SEO Performance Metrics
If you are running an SEO campaign for your first time, it can be difficult to know which SEO metrics are the most valuable, and which SEO metrics you should be meticulously tracking.
Before you start tracking any metrics, it is critical to define your Key Performance Indicators (KPI). Which metrics will define the success or failure of your SEO campaign? These should be specifically outlined and planned even before the launch of your SEO campaign.
“Organic” search traffic is any traffic that comes to your page organically, or from a standard Google search query. Essentially, search traffic that is free. This is usually a result of keyword and content performance. Track how your keywords are performing individually, and whether or not you need to implement new keywords.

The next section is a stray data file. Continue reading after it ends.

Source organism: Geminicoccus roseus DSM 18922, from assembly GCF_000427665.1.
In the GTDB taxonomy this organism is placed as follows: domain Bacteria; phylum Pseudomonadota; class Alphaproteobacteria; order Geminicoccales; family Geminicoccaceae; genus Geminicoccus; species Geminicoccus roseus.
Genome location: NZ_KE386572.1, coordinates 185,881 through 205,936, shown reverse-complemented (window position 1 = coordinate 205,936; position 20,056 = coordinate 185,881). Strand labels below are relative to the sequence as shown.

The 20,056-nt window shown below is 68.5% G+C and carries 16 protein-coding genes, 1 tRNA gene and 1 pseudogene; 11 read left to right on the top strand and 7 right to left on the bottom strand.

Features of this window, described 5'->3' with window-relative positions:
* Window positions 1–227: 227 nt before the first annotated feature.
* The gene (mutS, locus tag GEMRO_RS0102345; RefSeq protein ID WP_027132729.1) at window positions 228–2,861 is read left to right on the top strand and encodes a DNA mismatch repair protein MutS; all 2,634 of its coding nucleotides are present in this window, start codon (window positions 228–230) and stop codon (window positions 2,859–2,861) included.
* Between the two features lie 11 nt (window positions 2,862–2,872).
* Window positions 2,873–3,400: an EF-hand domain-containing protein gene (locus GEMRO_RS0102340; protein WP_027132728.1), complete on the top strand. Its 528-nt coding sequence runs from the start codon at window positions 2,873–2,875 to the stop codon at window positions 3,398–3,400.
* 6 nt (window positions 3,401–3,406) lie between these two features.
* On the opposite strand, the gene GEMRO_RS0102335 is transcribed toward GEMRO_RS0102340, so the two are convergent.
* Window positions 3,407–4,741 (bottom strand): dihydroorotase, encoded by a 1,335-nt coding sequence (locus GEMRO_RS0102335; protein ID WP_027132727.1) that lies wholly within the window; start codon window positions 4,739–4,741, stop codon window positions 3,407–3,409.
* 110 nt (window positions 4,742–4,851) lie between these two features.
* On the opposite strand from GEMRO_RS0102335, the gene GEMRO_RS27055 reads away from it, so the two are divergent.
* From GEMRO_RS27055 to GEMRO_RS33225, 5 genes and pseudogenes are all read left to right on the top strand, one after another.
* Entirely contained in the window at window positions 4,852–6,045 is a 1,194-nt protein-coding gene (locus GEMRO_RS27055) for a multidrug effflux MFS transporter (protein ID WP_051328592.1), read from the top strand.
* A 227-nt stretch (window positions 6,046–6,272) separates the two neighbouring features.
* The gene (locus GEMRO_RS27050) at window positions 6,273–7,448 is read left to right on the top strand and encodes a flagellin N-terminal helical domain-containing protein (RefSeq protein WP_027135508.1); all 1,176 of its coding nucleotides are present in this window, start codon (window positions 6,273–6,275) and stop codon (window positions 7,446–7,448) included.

Creating a diverse backlinking portfolio is critical to SEO performance, and likely will be for the foreseeable future— you can read more about backlinking here.
- Returning users: is your site making an impression on users, and are they coming back?
- Bounce rate: are people exiting your website before navigating further? While this isn’t always a bad number (for example, users could be finding what they need on the first page), it is still indicative of whether or not your website is engaging to a visitor.
- Pages per visitor: this is where internal linking can be effective. Linking to other pages on your site can keep your users on your website, and likely increase your returning user rate.
- Average time on page: what is the average amount of time that a user spends on your page? This can also help you better understand your bounce rate. If you have a high average time on page and a high bounce rate, it’s like that you page viewers are finding everything they need on the first page. Consider internal linking, and other practices to encourage further site navigation.
Remember that Google is most focused on user experience. If any of these metrics aren’t performing well, your site simply isn’t going to rank well.